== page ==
Now that your copywriting business is set up with marketing materials, a good pitch and a network of fellow business owners to send referrals your way, it’s time to get some media attention. Don’t mind the flashbulbs as you walk down the red carpet!
Getting Started Tip #6: Get publicity with a press release
Ever wonder how your local newspaper finds the time to cover the goings-on of local businesses—those mini-articles on a hair salon’s grand opening or a mortgage company’s new employee? Actually, the media doesn’t find the time. They rely on businesses themselves to do the work with a press release. A press release is a news brief (usually fewer than 500 words) that summarizes a newsworthy development within a company or organization. For a new copywriter, this might be as simple as announcing the launch of your services: “Freelance Copywriter Helps Businesses Find the Right Words.” An indispensable form of free advertising, press releases put you in the public spotlight. To write your own press release, read my article on the subject and view samples on my Web site. E-mail your press release to the business section of your local paper and to the editors of any business journals in your area. Don’t forget to include a digital headshot!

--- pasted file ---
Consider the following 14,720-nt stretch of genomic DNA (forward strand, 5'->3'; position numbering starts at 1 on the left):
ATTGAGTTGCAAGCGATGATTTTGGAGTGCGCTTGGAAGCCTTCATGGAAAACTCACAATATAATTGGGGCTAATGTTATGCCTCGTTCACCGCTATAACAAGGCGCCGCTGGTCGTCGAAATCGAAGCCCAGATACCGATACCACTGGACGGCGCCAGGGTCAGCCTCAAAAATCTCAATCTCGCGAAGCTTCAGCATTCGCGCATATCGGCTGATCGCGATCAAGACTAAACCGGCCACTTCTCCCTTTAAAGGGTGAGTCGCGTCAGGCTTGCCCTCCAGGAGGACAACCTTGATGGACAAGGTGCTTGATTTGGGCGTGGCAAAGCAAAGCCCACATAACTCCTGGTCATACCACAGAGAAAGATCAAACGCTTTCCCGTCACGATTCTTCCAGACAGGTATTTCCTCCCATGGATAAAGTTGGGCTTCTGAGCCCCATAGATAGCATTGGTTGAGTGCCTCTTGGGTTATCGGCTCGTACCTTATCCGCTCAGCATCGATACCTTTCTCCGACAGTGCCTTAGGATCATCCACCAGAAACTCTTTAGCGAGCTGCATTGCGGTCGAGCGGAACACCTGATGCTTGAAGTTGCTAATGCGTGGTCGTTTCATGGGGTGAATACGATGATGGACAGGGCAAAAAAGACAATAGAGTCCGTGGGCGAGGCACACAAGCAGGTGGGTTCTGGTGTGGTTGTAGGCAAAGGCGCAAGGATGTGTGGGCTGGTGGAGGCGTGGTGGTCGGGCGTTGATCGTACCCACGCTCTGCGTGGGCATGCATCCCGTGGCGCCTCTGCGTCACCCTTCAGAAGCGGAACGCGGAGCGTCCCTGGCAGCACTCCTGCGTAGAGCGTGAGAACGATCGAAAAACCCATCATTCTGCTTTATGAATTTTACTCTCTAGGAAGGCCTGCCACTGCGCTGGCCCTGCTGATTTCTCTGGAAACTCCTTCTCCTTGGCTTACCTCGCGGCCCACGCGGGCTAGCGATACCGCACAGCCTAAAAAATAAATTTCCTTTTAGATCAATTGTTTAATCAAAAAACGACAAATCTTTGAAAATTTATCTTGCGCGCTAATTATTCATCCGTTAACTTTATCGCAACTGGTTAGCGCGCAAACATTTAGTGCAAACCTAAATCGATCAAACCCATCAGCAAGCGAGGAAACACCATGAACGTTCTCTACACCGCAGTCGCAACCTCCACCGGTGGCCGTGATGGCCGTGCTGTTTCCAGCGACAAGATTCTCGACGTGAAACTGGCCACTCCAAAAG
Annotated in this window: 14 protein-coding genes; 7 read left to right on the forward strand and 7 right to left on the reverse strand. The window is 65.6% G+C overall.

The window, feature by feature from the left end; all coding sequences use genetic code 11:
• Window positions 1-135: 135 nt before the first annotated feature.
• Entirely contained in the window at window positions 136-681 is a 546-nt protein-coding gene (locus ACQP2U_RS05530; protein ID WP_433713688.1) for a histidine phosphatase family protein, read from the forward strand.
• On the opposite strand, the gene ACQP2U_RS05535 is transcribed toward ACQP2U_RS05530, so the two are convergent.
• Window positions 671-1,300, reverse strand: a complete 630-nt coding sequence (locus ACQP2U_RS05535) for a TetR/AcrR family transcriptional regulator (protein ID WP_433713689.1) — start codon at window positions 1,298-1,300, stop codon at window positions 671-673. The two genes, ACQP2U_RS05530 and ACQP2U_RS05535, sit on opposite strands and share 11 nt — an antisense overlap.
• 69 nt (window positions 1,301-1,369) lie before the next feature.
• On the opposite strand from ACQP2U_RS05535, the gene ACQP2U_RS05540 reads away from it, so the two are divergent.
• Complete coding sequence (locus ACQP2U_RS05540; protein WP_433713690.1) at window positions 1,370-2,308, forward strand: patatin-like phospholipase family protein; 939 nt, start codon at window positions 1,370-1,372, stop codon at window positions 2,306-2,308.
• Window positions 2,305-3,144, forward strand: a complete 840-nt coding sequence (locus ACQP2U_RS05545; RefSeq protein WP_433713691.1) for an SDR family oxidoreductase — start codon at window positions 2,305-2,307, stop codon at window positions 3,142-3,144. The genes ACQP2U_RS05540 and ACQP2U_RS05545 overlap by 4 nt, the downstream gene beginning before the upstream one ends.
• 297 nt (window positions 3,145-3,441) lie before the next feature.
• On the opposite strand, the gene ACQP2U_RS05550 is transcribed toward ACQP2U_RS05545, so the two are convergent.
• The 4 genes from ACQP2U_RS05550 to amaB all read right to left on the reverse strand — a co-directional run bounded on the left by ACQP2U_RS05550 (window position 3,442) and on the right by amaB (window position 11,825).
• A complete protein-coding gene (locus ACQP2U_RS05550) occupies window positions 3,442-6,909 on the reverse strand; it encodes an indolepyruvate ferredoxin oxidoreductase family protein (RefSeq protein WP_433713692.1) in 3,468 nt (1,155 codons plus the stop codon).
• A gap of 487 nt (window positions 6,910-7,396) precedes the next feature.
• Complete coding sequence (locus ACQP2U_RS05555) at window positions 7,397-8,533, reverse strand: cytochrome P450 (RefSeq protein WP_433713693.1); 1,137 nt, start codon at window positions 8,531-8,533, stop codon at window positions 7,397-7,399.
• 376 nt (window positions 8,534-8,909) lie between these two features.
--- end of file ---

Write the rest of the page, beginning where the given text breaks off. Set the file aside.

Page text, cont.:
Copywriting Tip #6: Emphasize benefits
Let’s review the reasons why every business can use a freelance copywriter. Copywriters make you money by skillfully communicating with members of your intended market—and convincing them to try your goods or services. They save you money because you use their services on demand, instead of hiring a full-time employee. Copywriters save you time by delivering a professional product right off the bat.
Welcome to your USPs—your Unique Selling Propositions. In other words, the benefits of doing business with you. Unlike features (brochure copy, web content, ad copy, ghostwriting) which merely list what you do, benefits explain why someone would hire you to do it—an invitation for the reader to visualize how her business will be better as a result of using your services. Whether you’re creating marketing materials for yourself or for your clients, always emphasize one or more USPs aimed at satisfying the needs or desires of the intended market.
Elizabeth Short is a freelance copywriter and graphic designer with a passion for helping small businesses clarify and broadcast unique marketing messages. With a focus on websites and print materials, she brings together content + design in one easy, affordable package (www.write-design.biz). Check out her e-book, 7 Steps to Effective Web Content (www.write-design.biz/e-books.htm) to learn the secrets of writing copy for the web.